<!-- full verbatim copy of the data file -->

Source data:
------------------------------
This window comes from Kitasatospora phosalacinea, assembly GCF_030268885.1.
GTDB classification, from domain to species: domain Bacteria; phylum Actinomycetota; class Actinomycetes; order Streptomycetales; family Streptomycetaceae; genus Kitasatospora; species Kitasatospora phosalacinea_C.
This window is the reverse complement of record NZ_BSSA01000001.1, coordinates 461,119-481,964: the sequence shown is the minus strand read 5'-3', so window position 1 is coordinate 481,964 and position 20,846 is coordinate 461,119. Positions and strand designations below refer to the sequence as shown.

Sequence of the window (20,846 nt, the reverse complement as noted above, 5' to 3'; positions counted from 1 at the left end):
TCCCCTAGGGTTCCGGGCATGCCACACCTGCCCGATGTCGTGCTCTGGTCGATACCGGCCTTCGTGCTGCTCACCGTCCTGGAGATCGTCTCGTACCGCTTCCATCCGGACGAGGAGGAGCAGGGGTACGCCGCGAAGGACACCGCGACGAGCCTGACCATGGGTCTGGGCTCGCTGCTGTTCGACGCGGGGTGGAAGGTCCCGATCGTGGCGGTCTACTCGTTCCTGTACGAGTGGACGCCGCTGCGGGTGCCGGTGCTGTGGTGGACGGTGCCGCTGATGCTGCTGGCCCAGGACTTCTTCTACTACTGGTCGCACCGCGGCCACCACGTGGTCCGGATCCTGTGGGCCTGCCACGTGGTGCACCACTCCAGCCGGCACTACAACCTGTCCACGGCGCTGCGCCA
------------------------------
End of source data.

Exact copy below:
This window comes from Kitasatospora phosalacinea, assembly GCF_030268885.1.
GTDB classification, from domain to species: domain Bacteria; phylum Actinomycetota; class Actinomycetes; order Streptomycetales; family Streptomycetaceae; genus Kitasatospora; species Kitasatospora phosalacinea_C.
This window is the reverse complement of record NZ_BSSA01000001.1, coordinates 461,119-481,964: the sequence shown is the minus strand read 5'-3', so window position 1 is coordinate 481,964 and position 20,846 is coordinate 461,119. Positions and strand designations below refer to the sequence as shown.

Sequence of the window (20,846 nt, the reverse complement as noted above, 5' to 3'; positions counted from 1 at the left end):
TCCCCTAGGGTTCCGGGCATGCCACACCTGCCCGATGTCGTGCTCTGGTCGATACCGGCCTTCGTGCTGCTCACCGTCCTGGAGATCGTCTCGTACCGCTTCCATCCGGACGAGGAGGAGCAGGGGTACGCCGCGAAGGACACCGCGACGAGCCTGACCATGGGTCTGGGCTCGCTGCTGTTCGACGCGGGGTGGAAGGTCCCGATCGTGGCGGTCTACTCGTTCCTGTACGAGTGGACGCCGCTGCGGGTGCCGGTGCTGTGGTGGACGGTGCCGCTGATGCTGCTGGCCCAGGACTTCTTCTACTACTGGTCGCACCGCGGCCACCACGTGGTCCGGATCCTGTGGGCCTGCCACGTGGTGCACCACTCCAGCCGGCACTACAACCTGTCCACGGCGCTGCGCCA